Portrait of William Loring

On September 13, 1862, Major General William Wing Loring’s Confederate soldiers captured the Union garrison flag and the triumphant general rode into downtown Charleston. [Wikimedia Commons]

Battle of Charleston Facts

September 13, 1862

Key facts about the Battle of Charleston.

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Date and Location

  • September 13, 1862
  • Charleston, Virginia (modern-day West Virginia)

Campaign

Principal Union Commanders

  • Colonel Joseph A. J. Lightburn

Principal Confederate Commanders

Union Forces Engaged

  • Department of the Ohio

Confederate Forces Engaged

  • Department of Southwestern Virginia

Number of Union Soldiers Engaged

  • 5,000

Number of Confederate Soldiers Engaged

  • 5,000

Estimated Union Casualties

  • 310 (25 killed, 95 wounded, and 190 missing/captured) for the entire campaign

Estimated Confederate Casualties

  • 97 (eight killed and 89 wounded) for the entire campaign

Result

  • Confederate victory

Significance

  • On August 11, 1862, Union officials transferred Brigadier General Jacob D. Cox and roughly 5,000 soldiers from his Kanawha Division to eastern Virginia, leaving the Kanawha Valley dangerously under-defended.
  • On August 22, 1862, Confederate Major General William Wing Loring, commanding the Department of Southwestern Virginia, ordered Brigadier General Albert Jenkins to lead a cavalry raid into the Kanawha Valley, south of Charleston.
  • Upon returning from a cavalry raid in the Kanawha Valley in August 1862, Confederate Brigadier General Albert Jenkins confirmed reports that the Union garrison protecting the valley had recently been cut in half, from 10,000 to 5,000 soldiers, commanded by Colonel Joseph A. J. Lightburn.
  • Sensing an opportunity to restore Confederate control of the Kanawha Valley, Major General William Wing Loring led about 5,000 Confederate soldiers northwest from Narrows, Virginia, on September 6, 1862, toward the Kanawha River.
  • On September 10, 1862, Major General William Wing Loring’s troops engaged Union soldiers and drove them away from Fayetteville, Virginia.
  • Early on Saturday morning, September 13, 1862, Major General William Wing Loring’s troops established artillery batteries on high ground east of Charleston and began shelling Union forces near the site of the present state capitol building. The Federals countered with their own barrage, touching off a spirited artillery engagement that lasted most of the morning.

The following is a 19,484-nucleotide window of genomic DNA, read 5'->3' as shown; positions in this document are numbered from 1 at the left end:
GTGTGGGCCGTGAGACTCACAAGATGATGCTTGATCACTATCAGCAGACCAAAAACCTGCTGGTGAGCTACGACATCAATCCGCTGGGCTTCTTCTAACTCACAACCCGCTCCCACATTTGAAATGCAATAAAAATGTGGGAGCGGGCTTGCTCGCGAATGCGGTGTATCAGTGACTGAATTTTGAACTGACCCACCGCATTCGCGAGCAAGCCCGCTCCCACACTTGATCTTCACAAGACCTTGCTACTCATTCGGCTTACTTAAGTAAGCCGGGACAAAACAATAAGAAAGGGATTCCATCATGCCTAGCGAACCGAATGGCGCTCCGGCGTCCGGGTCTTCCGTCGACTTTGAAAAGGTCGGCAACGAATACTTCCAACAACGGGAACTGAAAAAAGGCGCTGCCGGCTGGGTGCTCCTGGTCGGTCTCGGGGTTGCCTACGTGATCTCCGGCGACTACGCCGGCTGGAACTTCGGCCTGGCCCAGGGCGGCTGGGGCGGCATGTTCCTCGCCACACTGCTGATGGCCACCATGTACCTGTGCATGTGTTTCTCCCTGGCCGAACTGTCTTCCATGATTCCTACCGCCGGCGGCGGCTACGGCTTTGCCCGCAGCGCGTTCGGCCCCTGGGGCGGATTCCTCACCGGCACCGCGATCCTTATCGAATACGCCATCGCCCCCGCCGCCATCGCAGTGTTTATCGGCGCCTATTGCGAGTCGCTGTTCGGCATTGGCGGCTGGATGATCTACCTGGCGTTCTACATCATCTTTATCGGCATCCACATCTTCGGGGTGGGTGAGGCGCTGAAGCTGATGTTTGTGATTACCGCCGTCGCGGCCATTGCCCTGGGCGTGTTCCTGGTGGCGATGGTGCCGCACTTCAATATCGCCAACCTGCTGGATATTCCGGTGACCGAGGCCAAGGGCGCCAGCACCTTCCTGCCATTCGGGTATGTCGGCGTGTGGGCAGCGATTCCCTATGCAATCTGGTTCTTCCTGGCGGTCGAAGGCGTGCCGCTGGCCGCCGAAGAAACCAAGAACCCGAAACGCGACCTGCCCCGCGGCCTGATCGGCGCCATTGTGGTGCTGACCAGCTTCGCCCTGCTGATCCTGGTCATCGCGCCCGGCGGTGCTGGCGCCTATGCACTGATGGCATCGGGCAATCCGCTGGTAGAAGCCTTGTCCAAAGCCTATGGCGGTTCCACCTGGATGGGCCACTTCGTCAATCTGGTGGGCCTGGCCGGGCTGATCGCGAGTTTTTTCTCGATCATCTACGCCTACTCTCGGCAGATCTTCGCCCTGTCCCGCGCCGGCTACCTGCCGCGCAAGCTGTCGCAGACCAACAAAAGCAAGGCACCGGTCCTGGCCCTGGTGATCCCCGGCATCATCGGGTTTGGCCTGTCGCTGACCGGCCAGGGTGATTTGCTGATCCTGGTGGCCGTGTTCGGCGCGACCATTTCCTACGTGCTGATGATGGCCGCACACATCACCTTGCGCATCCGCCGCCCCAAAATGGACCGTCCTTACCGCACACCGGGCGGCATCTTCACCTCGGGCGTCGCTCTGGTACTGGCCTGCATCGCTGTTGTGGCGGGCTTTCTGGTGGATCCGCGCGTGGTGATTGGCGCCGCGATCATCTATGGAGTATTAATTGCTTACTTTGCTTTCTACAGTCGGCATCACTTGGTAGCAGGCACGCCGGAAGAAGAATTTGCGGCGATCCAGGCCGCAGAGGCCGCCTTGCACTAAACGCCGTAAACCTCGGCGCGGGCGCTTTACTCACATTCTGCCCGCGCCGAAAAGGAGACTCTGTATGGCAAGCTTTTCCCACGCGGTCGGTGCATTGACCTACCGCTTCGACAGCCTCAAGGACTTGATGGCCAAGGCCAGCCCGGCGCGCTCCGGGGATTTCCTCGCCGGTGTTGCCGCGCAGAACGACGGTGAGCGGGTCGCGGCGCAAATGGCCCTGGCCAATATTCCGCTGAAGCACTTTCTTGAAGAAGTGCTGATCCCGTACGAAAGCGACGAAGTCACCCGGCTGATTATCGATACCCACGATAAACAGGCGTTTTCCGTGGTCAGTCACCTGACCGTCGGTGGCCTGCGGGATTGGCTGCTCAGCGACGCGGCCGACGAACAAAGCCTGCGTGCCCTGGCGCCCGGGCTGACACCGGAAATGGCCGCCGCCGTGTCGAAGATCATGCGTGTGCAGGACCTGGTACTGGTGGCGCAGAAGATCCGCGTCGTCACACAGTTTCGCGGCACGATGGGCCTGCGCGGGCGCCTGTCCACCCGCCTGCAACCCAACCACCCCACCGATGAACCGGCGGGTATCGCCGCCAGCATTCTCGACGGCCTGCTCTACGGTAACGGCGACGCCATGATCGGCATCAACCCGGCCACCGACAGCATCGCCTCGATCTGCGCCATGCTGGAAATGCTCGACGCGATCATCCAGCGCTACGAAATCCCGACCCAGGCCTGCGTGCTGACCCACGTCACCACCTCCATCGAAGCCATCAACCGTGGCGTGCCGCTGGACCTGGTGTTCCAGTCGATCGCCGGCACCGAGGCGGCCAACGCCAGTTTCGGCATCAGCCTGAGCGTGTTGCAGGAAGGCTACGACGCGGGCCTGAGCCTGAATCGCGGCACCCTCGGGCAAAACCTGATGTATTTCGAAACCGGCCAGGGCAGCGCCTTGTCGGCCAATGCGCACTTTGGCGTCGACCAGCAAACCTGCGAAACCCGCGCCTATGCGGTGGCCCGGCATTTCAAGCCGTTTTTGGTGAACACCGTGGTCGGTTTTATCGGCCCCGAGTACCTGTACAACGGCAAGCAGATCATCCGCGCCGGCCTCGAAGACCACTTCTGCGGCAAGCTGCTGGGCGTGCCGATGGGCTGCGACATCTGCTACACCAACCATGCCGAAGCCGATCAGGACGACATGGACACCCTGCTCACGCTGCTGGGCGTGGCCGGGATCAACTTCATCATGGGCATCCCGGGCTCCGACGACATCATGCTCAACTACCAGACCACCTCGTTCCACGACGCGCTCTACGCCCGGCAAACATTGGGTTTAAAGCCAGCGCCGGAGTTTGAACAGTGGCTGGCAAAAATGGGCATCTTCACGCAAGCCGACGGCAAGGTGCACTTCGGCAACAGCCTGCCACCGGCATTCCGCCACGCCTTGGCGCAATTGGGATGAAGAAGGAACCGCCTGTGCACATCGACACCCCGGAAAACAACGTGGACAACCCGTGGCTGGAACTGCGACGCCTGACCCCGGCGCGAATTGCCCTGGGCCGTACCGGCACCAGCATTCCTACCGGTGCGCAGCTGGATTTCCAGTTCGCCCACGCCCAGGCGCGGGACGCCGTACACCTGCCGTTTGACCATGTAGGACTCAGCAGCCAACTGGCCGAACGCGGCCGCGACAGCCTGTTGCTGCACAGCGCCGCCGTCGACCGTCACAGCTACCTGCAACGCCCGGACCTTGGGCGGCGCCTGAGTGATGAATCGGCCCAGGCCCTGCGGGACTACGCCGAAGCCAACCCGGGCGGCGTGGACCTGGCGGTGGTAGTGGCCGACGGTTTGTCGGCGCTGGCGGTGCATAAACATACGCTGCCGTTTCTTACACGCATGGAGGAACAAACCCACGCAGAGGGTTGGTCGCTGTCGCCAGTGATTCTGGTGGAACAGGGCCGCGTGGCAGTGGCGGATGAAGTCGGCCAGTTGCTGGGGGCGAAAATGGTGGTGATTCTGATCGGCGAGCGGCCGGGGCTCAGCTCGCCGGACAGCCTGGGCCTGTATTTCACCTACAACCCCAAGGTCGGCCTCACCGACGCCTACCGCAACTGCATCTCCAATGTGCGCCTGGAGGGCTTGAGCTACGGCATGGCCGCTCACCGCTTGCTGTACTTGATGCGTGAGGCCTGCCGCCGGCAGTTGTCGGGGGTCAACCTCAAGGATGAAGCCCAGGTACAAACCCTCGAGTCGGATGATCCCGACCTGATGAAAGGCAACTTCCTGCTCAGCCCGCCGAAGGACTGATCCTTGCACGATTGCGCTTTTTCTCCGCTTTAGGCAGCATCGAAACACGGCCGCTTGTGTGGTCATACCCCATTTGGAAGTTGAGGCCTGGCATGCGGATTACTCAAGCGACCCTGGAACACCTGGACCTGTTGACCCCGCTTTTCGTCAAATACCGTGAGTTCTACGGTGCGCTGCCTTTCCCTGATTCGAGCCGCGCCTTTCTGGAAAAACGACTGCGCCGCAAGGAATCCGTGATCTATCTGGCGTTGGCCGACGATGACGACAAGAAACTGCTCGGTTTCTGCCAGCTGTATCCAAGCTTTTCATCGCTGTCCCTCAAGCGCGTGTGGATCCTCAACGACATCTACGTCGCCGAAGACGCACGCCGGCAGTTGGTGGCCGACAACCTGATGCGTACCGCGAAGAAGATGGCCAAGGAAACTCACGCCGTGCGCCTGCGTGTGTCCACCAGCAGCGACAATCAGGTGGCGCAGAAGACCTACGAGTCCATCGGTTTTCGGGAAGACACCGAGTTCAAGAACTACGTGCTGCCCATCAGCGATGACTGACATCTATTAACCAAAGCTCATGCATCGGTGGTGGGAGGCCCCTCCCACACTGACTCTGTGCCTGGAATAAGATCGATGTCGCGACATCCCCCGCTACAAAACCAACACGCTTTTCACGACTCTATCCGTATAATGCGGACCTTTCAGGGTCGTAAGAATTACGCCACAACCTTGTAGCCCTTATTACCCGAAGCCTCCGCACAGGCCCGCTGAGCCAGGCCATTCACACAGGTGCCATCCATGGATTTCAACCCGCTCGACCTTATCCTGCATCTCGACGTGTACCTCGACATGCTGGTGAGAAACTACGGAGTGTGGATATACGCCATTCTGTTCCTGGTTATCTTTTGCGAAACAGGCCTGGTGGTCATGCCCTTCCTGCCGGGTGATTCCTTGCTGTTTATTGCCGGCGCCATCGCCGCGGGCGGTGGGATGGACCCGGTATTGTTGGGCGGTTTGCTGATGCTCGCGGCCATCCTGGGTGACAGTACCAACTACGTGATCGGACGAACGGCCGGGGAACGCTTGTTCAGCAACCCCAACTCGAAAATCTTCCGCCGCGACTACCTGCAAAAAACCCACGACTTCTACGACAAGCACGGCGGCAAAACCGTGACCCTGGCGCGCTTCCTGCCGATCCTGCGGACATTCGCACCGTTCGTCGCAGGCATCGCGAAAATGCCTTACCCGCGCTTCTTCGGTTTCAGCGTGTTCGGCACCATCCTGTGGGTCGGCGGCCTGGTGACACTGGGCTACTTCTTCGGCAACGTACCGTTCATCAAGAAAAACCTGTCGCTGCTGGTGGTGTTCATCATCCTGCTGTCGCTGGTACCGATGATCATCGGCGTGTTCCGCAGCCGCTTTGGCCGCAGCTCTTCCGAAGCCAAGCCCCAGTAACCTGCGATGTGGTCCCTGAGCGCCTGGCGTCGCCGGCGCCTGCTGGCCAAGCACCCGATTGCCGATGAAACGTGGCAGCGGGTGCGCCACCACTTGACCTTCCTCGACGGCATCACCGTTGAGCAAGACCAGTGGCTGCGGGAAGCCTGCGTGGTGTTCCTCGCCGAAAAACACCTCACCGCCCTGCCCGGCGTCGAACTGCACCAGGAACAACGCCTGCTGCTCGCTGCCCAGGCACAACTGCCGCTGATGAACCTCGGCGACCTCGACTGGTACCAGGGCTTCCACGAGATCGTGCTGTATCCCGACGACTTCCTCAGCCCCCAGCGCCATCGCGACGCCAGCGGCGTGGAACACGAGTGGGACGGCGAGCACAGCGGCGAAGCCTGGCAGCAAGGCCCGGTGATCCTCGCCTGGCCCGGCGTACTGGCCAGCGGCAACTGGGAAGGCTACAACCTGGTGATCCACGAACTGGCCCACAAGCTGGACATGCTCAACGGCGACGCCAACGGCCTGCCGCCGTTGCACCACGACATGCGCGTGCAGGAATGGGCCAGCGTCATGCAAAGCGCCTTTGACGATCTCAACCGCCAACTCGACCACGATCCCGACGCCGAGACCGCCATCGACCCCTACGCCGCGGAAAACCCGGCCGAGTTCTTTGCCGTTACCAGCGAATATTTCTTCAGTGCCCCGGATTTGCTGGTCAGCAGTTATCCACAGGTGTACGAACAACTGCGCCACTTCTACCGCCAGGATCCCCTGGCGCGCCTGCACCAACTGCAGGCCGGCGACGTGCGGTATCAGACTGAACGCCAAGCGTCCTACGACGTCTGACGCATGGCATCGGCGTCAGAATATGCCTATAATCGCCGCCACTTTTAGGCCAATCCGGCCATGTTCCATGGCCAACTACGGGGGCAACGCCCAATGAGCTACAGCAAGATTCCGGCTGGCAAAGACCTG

• At roughly 11:30 a.m., September 13, 1862, Colonel Joseph A. J. Lightburn’s Union troops yielded their position and withdrew to the center of Charleston.
  • During the afternoon of September 13, 1862, Colonel Joseph A. J. Lightburn advised the civilian population of Charleston to evacuate, and then torched several buildings to keep them from falling into Confederate hands.
  • At about 3 p.m., Major General William Wing Loring’s men captured the Union garrison flag and the triumphant general rode into downtown Charleston.
  • During the afternoon of September 13, 1862, Colonel Joseph A. J. Lightburn’s men crossed the suspension bridge spanning the Elk River in Charleston and then destroyed it to delay the pursuing Rebels.
  • Following continued shelling and skirmishing during the evening of September 13, 1862, the Battle of Charleston ended at dark.
  • On September 16, 1862, Major General William Wing Loring’s soldiers forced Colonel Joseph A. J. Lightburn’s retreating Federals troops out of Virginia and across the Ohio River at Ravenswood, Virginia (now West Virginia).
  • Despite losing the Battle of Charleston, Union officials credited Colonel Joseph A. J. Lightburn with saving a huge supply train valued in excess of one million dollars.
  • On October 15, 1862, Confederate officials relieved Major General William Wing Loring from his command.
  • Major General William Wing Loring’s replacement, General John Echols, was unable to halt the reoccupation of the Kanawha Valley by an overwhelming Federal force led by Brigadier General Jacob D. Cox, who had returned to the area. By November, the Yankees regained control of the Kanawha Valley and western Virginia.
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Citation Information

The following information is provided for citations.

  • Article Title Battle of Charleston Facts
  • Coverage September 13, 1862
  • Author
  • Keywords Battle of Charleston
  • Website Name American History Central
  • Access Date July 27, 2021
  • Publisher R.Squared Communications, LLC
  • Original Published Date
  • Date of Last Update March 8, 2021
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